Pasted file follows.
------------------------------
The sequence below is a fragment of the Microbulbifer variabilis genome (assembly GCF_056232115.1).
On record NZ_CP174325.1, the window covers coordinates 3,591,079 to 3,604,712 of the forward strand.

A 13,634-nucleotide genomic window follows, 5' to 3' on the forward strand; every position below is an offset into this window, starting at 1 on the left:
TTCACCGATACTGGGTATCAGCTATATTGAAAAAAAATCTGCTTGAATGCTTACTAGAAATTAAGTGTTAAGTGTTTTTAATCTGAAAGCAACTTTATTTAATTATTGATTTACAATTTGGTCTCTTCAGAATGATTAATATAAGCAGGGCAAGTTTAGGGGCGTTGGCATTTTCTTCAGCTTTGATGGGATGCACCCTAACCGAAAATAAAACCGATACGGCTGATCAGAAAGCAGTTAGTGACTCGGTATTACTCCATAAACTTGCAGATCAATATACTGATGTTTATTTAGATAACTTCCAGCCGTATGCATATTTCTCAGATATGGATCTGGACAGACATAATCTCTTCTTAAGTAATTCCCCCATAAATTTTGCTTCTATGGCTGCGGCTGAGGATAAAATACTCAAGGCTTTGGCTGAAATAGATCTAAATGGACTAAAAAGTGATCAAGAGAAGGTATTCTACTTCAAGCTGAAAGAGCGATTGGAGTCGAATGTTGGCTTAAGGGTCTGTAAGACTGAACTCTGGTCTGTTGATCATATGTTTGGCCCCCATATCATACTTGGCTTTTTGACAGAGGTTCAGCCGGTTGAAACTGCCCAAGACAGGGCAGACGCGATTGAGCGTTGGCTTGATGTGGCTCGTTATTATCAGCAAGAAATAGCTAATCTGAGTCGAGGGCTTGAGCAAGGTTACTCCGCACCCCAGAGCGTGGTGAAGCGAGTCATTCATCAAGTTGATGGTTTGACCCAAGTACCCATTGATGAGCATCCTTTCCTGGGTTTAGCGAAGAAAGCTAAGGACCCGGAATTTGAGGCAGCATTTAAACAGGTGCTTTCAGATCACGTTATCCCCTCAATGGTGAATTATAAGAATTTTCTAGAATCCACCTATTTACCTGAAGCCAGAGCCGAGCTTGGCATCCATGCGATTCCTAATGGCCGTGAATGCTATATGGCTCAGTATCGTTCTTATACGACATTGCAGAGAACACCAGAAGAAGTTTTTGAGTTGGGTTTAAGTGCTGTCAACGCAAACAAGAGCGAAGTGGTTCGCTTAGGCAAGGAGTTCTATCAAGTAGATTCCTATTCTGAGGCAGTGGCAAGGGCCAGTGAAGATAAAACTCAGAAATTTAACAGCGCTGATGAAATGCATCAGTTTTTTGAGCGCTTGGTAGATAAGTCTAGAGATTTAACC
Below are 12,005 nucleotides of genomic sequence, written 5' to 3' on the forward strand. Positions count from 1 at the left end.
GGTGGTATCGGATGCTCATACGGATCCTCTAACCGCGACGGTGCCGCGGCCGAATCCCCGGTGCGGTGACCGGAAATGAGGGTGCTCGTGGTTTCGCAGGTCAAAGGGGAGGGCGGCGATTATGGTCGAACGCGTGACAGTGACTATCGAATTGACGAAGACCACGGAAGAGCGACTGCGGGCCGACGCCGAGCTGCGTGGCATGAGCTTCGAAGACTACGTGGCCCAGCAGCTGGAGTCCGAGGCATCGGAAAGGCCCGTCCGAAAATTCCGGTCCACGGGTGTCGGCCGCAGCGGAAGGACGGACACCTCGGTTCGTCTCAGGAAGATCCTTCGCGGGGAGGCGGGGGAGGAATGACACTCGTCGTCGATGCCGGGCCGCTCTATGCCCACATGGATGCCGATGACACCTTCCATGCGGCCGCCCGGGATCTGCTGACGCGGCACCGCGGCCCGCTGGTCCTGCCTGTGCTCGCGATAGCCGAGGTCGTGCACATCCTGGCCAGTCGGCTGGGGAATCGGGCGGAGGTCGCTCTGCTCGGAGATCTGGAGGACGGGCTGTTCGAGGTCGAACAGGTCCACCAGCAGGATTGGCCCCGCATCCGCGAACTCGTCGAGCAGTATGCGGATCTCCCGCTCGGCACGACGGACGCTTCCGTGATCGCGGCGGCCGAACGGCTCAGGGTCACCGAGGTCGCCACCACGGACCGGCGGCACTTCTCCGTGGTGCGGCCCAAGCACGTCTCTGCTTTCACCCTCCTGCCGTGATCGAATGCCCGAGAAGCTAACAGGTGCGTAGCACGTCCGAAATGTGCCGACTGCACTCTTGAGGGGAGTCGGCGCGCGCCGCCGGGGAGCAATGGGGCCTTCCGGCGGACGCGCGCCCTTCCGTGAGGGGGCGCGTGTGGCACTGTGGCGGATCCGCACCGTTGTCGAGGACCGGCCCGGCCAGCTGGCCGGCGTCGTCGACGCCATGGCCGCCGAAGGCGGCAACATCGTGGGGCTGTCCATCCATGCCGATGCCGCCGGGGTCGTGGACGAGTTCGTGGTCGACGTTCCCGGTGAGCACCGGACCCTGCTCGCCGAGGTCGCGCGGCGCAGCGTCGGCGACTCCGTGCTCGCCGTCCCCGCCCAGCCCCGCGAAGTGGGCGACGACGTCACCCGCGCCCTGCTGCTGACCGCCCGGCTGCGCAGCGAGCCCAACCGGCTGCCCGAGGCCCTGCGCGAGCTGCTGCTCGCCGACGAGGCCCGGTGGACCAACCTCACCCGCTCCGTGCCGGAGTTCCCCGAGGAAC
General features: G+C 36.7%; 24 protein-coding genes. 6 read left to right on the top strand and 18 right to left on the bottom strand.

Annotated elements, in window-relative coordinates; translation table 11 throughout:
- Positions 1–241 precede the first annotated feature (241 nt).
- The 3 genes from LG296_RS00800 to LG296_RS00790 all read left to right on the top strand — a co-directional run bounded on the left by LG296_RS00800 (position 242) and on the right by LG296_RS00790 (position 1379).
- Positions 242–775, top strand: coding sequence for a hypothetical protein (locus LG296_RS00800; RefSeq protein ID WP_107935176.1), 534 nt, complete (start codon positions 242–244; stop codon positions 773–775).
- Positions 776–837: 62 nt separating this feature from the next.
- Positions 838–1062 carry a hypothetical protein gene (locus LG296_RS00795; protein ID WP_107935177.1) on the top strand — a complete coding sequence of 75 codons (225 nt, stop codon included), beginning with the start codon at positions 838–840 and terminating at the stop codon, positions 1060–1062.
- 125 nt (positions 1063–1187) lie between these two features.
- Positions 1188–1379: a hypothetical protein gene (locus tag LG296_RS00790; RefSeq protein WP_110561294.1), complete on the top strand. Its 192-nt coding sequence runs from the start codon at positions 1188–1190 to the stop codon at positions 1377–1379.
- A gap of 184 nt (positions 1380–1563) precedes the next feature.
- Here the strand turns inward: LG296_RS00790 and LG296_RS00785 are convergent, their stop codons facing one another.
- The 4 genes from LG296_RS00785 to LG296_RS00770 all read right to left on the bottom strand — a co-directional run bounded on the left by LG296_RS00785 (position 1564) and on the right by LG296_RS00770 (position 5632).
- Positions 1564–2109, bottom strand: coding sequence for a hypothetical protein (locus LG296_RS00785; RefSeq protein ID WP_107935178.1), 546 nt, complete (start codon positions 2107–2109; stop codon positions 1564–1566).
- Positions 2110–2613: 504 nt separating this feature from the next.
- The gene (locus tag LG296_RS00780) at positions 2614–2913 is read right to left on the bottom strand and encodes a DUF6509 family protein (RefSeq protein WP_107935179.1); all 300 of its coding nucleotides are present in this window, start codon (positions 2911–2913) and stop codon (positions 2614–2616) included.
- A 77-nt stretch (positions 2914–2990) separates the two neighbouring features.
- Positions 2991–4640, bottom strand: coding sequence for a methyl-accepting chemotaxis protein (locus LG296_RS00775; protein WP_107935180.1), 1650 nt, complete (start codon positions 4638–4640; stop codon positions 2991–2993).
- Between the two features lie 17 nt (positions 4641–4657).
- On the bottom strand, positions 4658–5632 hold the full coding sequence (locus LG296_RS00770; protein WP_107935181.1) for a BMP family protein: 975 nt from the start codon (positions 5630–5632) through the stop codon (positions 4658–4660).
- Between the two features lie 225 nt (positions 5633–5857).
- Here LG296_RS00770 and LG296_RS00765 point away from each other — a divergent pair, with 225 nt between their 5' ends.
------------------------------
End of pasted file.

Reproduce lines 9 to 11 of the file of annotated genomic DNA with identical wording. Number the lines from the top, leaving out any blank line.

- Positions 1–241 precede the first annotated feature (241 nt).
- The 3 genes from LG296_RS00800 to LG296_RS00790 all read left to right on the top strand — a co-directional run bounded on the left by LG296_RS00800 (position 242) and on the right by LG296_RS00790 (position 1379).
- Positions 242–775, top strand: coding sequence for a hypothetical protein (locus LG296_RS00800; RefSeq protein ID WP_107935176.1), 534 nt, complete (start codon positions 242–244; stop codon positions 773–775).